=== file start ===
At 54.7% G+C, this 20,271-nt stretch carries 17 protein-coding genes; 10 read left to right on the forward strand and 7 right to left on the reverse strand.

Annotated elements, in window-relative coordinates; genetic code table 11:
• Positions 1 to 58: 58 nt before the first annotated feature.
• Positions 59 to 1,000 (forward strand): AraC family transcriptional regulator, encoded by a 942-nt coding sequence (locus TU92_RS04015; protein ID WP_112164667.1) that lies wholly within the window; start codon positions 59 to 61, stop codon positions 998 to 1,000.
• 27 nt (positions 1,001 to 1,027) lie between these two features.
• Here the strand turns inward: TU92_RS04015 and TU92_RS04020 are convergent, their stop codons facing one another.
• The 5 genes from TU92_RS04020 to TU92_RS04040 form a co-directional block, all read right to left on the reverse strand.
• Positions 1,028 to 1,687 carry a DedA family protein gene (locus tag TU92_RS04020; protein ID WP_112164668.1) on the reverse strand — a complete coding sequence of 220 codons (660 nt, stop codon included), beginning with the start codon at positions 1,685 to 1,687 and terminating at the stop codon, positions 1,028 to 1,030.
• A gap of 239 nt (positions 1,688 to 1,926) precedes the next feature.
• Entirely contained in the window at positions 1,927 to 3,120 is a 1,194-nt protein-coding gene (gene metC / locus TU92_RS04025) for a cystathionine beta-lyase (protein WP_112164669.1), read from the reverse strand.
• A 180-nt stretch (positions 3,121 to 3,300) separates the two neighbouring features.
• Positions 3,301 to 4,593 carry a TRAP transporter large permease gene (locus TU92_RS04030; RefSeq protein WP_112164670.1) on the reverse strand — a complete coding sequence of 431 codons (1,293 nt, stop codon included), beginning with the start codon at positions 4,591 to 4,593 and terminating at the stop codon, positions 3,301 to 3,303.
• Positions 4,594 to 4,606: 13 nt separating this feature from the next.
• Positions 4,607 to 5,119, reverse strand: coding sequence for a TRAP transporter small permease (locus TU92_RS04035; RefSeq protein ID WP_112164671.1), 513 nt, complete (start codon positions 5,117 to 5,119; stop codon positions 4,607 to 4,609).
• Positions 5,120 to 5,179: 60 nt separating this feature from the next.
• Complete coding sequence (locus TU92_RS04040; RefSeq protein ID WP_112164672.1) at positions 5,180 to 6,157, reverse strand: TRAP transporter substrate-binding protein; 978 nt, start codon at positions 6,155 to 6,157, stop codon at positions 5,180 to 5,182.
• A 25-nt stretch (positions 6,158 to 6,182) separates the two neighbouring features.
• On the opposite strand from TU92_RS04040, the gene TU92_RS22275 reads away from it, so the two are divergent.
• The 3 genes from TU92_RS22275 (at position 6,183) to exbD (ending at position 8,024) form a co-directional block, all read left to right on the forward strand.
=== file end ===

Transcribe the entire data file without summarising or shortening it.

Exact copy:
At 54.7% G+C, this 20,271-nt stretch carries 17 protein-coding genes; 10 read left to right on the forward strand and 7 right to left on the reverse strand.

Annotated elements, in window-relative coordinates; genetic code table 11:
• Positions 1 to 58: 58 nt before the first annotated feature.
• Positions 59 to 1,000 (forward strand): AraC family transcriptional regulator, encoded by a 942-nt coding sequence (locus TU92_RS04015; protein ID WP_112164667.1) that lies wholly within the window; start codon positions 59 to 61, stop codon positions 998 to 1,000.
• 27 nt (positions 1,001 to 1,027) lie between these two features.
• Here the strand turns inward: TU92_RS04015 and TU92_RS04020 are convergent, their stop codons facing one another.
• The 5 genes from TU92_RS04020 to TU92_RS04040 form a co-directional block, all read right to left on the reverse strand.
• Positions 1,028 to 1,687 carry a DedA family protein gene (locus tag TU92_RS04020; protein ID WP_112164668.1) on the reverse strand — a complete coding sequence of 220 codons (660 nt, stop codon included), beginning with the start codon at positions 1,685 to 1,687 and terminating at the stop codon, positions 1,028 to 1,030.
• A gap of 239 nt (positions 1,688 to 1,926) precedes the next feature.
• Entirely contained in the window at positions 1,927 to 3,120 is a 1,194-nt protein-coding gene (gene metC / locus TU92_RS04025) for a cystathionine beta-lyase (protein WP_112164669.1), read from the reverse strand.
• A 180-nt stretch (positions 3,121 to 3,300) separates the two neighbouring features.
• Positions 3,301 to 4,593 carry a TRAP transporter large permease gene (locus TU92_RS04030; RefSeq protein WP_112164670.1) on the reverse strand — a complete coding sequence of 431 codons (1,293 nt, stop codon included), beginning with the start codon at positions 4,591 to 4,593 and terminating at the stop codon, positions 3,301 to 3,303.
• Positions 4,594 to 4,606: 13 nt separating this feature from the next.
• Positions 4,607 to 5,119, reverse strand: coding sequence for a TRAP transporter small permease (locus TU92_RS04035; RefSeq protein ID WP_112164671.1), 513 nt, complete (start codon positions 5,117 to 5,119; stop codon positions 4,607 to 4,609).
• Positions 5,120 to 5,179: 60 nt separating this feature from the next.
• Complete coding sequence (locus TU92_RS04040; RefSeq protein ID WP_112164672.1) at positions 5,180 to 6,157, reverse strand: TRAP transporter substrate-binding protein; 978 nt, start codon at positions 6,155 to 6,157, stop codon at positions 5,180 to 5,182.
• A 25-nt stretch (positions 6,158 to 6,182) separates the two neighbouring features.
• On the opposite strand from TU92_RS04040, the gene TU92_RS22275 reads away from it, so the two are divergent.
• The 3 genes from TU92_RS22275 (at position 6,183) to exbD (ending at position 8,024) form a co-directional block, all read left to right on the forward strand.